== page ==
Beaufort harbor, N. C.—Beaufort harbor and the mouths of Cape Fear river are the only issues navigable by vessels of more than a light draught of water, by which the interior of North Carolina communicates with the ocean. They are important points in the line of interior navigation to be sooner or later opened from the Chesapeake southwardly, and they are besides the only harbors of refuge on an extent of coast of more than 400 miles.

The fort projected for the defence of Beaufort harbor will take the place of the ruins of Fort Hampton. Its estimated expense is $175,000. Mouths of Cape Fear river, N. CI-It is proposed to defend the main channel of Cape Fear river by a fort on Oak island and another on Bald Head, and the smaller channel by a redoubt on Federal Point. The battery, magazine, block-house, quarters, &c., &c., at Smithville, may remain as accessories; the cost of the new works will be $251,000.

* See report of 1821. i See report of 1821, and memoir on the defence of Beaufort, 1824. See report of 1821, and inemoir on the defence of Cape Fear river, of 1824.

As the board have not hitherto given in any report of that part of the southern coast which lies between Cape Fear river and Amelia island, it is a matter of regret that they cannot at once give the full and accurate account of the interesting points of the coast, and their relation to each other and to the country behind them, which is necessary to a perfect understanding of the suitableness of any proposed system of defence. This cannot be done, however, until many surveys, a part only of which are in progress, have been made. The board will, nevertheless, be able (from their personal examinations of the coast,) to point out distinctly most, if not all, of the points requiring defence. Especially as they have a principle to guide them which may be regarded as imperative, namely, that on a coast possessing few harbors like this it is at the same time the more necessary to preserve them all for our own use, and the more easy to deprive an enemy of that shelter, which is nearly indispensable to a continuous and close blockade.

Georgetown harbor.— The first inlet of any consequence south of Cape Fear river is at the united mouths of the Waccamaw, Pedee, and Black rivers, forming Georgetown harbor. The two latter rivers first join a few miles above Georgetown, (which lies at the mouth of Sampit creek, fifteen miles from the sea,) and their united waters mingle with those of the Waccamaw, opposite that town. Below this junction the waters spread out to a considerable width, affording a commodious and capacious bay, having sufficient depth of water within and upon the bar near the mouth for merchant vessels and small vessels-of-war.

It is probable this harbor may be well defended by a work placed near the mouth of Moschito creek, a little within the chaps of the harbor, or perhaps upon Winyaw Point. The present fort, situated near the town at the mouth of Sampit creek, can be of no avail, except to defend the approach by water to the town. It has long been neglected, and is in ruins.

Santee river and Bull's bay.—About ten miles southwest from Georgetown entrance are the mouths of the Santee, the largest river in South Carolina. Whether the two mouths of this river have sufficient water on their bars to permit the passage of vessels of any draught, the board are not informed ; should there, as is believed, be too little water for sea-going vessels, there can be little advantage in fortifying them, especially as the greatest proportion of the valuable products of this river are now, or will soon be, diverted from the channel of the lower part of the river by canals to Charleston. As to Bull's bay, the board are in the same uncertainty as regards the depth of water with which it is accessible, and they are as yet doubtful of its defensibility if accessible.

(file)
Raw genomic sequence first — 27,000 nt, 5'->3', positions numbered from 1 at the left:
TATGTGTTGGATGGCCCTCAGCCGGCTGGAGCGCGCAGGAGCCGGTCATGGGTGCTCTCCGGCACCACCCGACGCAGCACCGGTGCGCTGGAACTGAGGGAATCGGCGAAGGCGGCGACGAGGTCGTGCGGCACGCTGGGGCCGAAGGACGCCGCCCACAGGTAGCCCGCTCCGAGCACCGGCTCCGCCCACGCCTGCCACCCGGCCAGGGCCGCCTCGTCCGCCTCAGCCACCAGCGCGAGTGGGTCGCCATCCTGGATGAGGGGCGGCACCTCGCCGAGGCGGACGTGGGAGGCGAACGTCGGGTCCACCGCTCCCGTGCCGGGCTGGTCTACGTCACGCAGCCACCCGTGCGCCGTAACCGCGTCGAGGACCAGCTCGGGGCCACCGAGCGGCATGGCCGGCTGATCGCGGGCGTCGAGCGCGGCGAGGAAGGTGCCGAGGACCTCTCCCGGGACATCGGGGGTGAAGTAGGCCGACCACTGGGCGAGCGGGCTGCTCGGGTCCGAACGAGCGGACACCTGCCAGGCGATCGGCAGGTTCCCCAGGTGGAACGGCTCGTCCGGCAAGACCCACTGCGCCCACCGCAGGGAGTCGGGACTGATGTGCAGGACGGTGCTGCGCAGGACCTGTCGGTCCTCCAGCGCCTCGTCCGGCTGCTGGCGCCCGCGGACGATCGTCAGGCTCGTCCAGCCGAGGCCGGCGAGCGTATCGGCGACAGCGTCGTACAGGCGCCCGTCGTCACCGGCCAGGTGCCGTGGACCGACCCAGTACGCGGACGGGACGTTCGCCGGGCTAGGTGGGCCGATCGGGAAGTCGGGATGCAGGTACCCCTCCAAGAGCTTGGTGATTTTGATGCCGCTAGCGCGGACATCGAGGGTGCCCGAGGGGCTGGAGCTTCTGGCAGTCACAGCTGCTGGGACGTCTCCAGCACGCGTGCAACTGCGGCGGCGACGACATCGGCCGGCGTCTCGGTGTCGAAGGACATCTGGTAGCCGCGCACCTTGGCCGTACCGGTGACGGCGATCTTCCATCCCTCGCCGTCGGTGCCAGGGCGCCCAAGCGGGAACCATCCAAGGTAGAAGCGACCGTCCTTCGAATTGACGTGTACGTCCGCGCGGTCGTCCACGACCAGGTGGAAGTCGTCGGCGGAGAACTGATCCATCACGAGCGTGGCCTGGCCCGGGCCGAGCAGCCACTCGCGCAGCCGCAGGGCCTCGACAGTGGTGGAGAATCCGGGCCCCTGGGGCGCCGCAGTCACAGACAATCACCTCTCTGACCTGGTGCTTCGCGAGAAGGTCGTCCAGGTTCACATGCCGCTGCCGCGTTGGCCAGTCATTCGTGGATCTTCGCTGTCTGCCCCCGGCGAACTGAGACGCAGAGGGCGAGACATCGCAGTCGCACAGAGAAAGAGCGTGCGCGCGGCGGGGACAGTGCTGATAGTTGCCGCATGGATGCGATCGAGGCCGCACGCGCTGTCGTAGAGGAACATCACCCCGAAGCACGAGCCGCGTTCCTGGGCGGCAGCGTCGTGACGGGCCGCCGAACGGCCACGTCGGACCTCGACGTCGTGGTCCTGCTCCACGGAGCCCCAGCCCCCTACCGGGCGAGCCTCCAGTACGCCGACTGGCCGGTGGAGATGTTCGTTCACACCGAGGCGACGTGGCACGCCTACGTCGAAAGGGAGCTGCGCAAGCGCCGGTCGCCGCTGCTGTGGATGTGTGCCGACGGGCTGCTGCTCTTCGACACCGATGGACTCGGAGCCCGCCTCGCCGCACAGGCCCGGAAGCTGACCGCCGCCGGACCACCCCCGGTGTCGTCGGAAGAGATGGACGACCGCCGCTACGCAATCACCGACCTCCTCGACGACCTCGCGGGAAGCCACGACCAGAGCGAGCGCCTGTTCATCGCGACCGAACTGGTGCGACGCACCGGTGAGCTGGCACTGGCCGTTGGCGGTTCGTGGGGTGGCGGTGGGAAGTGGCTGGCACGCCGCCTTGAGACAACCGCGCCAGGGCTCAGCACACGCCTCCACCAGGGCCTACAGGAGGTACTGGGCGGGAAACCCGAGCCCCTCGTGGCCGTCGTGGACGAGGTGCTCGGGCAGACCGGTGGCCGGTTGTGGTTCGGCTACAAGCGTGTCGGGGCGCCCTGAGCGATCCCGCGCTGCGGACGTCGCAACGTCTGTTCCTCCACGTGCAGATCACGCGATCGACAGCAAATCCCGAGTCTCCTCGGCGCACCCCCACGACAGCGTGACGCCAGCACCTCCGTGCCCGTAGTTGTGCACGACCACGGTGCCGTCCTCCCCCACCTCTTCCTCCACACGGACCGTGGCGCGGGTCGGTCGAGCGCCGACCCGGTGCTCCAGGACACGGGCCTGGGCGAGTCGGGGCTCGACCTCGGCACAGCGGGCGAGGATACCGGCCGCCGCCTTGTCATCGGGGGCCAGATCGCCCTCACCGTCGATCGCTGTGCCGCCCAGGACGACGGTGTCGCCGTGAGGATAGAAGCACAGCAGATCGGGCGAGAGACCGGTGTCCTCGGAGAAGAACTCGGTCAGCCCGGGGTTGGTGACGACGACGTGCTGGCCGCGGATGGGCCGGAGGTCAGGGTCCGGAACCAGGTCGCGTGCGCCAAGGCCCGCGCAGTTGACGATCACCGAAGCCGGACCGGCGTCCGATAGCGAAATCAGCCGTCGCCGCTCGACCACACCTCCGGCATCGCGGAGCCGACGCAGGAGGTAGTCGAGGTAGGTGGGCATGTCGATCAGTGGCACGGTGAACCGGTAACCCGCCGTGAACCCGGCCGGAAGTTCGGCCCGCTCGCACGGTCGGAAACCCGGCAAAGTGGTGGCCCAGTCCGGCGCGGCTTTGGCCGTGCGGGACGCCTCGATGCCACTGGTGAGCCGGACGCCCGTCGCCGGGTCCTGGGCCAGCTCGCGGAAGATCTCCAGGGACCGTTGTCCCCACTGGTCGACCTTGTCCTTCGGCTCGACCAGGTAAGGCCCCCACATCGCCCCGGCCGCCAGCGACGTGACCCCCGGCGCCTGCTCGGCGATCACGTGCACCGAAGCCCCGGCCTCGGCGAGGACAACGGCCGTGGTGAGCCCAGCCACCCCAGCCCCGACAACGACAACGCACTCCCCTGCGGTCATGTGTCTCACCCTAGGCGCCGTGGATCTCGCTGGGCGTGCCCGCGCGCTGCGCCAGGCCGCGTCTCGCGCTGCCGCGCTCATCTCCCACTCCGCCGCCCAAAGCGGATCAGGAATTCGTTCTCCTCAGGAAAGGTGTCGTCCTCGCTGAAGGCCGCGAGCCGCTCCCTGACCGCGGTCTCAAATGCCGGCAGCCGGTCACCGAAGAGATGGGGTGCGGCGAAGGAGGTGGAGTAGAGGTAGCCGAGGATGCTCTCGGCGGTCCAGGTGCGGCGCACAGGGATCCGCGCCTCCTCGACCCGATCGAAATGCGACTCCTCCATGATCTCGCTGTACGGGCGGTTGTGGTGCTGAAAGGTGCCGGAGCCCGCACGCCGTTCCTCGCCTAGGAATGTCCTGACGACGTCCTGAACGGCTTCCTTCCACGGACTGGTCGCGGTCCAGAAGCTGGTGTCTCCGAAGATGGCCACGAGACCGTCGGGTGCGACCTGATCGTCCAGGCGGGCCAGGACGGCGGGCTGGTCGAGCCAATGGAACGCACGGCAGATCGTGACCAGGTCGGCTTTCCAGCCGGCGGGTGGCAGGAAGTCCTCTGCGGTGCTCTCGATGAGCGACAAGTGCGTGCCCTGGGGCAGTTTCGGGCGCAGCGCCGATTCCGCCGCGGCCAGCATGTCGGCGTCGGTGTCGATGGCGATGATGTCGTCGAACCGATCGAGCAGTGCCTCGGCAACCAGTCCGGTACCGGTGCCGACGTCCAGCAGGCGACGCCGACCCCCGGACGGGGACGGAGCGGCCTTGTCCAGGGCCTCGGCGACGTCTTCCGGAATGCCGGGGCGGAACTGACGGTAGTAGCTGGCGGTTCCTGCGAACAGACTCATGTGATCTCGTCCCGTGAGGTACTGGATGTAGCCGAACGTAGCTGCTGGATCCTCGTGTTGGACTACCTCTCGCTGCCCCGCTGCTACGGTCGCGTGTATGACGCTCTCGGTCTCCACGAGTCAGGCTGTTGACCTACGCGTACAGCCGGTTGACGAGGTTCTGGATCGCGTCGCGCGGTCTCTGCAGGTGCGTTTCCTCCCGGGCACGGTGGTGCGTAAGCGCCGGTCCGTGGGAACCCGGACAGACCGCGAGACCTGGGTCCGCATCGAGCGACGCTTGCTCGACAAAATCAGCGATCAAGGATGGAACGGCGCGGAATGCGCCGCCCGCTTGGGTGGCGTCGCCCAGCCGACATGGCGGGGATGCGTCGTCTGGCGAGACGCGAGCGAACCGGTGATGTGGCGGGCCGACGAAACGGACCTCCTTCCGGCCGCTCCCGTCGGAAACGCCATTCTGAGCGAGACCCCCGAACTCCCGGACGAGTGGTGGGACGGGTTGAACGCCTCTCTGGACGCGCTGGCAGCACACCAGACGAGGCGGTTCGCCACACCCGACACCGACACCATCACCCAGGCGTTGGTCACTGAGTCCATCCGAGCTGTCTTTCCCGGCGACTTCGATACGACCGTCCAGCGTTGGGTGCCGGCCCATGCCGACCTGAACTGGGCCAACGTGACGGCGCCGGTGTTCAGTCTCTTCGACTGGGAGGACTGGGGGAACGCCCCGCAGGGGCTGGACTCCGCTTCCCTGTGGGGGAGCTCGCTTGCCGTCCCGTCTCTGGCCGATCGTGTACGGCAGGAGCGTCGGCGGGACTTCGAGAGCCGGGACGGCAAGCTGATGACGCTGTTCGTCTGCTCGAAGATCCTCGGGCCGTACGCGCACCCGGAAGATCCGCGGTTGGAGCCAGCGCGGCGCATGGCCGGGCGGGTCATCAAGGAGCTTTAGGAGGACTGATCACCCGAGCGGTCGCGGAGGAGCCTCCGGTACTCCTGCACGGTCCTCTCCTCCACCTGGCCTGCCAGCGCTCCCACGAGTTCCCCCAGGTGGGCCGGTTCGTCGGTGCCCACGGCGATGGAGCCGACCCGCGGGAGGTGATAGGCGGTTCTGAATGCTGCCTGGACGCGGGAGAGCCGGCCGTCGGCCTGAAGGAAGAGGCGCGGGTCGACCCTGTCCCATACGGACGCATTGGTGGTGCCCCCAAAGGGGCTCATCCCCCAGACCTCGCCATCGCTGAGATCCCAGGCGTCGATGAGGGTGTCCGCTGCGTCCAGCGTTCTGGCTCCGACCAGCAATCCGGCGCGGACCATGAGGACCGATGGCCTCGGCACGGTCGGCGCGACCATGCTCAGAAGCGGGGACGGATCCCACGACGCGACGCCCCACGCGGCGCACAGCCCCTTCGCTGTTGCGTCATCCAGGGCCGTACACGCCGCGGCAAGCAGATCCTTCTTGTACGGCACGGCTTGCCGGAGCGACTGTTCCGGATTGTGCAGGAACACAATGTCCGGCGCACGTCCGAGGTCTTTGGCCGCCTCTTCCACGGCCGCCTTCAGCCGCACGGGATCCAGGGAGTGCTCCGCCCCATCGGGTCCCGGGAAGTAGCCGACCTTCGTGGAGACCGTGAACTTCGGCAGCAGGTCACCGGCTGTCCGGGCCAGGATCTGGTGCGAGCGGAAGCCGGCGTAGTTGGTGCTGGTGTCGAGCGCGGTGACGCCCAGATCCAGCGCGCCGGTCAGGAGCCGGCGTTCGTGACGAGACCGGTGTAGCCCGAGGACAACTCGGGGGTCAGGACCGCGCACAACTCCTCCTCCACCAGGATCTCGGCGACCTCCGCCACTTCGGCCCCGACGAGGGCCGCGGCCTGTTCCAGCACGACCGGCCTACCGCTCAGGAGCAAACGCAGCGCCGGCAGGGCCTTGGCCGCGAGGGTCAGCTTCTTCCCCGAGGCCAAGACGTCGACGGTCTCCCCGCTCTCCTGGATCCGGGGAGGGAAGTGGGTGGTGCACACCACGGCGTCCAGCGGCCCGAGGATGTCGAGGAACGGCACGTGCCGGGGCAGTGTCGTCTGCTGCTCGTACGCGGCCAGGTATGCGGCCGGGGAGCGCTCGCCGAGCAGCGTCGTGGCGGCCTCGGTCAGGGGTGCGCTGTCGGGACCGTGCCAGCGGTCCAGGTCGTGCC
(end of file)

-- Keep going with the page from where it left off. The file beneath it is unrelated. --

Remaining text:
Charleston, S. C.-The city, situated at the junction of Ashley and Cooper rivers, is about five miles in a direct line from the sea. Between it and the ocean is a wide and safe roadstead for vessels of any draught. Upon the bar, however, lying three or four miles outside of the chaps of the harbor, there is only water enough for large sloops-of-war. On the southwest side of the harbor is James's island, through which are several serpentine passages more or less navigable for boats or barges; some of these communicate directly with the sea, and some with Stono river. Whappoo cut, the most northerly passage from Stono to Charleston harbor, enters the latter directly opposite the city.

Interior natural water communications also exist to the southwest of Stono river, connecting this with North Edisto river, the latter with South Edisto and St. Helena sound, this again with Broad river, and finally this last with Savannah river. On the north side of the mouth of the harbor lies Sullivan's island, separated from the main by a channel navigable to small craft. To the northeast of Sullivan's island an interior water communication extends to Bull's bay

and even beyond to the harbor of Georgetown. From this sketch it is apparent that it will not suffice to defend the principal entrance to the harbor alone. The lateral avenues must also be shut. And it is probable that accurate surveys will show that the best mode of defending these latter is by works at or near the months of the inlets, as the enemy will thereby be kept at a greater distance from the city, the lesser harbors formed by these inlets will be secured, and the line of interior communication will be inaccessible from the sea.

No position for the defence of the principal entrance and roadstead can be formed nearer the ocean than the western extremity of Sullivan's island. This is at present occupied by Fort Moultrie, a work of some strength but by no means adequate to its object, its battery being weak and the scarp so low as to oppose no serious obstacle to escalade. How far this work, by modifications of its plan and relief, may be made to contribute to a better defence of the harbor, cannot now be determined. The northeast point of James's island, projecting into the harbor about midway between Sullivan's island and the city, is the site of the few remains of old Fort Johnson; this point is too remote from Fort Moultrie and from the channel to be occupied by a new work if a better position can be found. The probability is that the shoal opposite the last named fort may be occupied permanently ; and if so the fortification of the harbor may be considered as an easy and simple problem. Castle Pinckney, which stands upon a small island a little below the city, should be maintained as an auxiliary in the defence of the harbor, and as serving as a sort of citadel in case of internal commotion.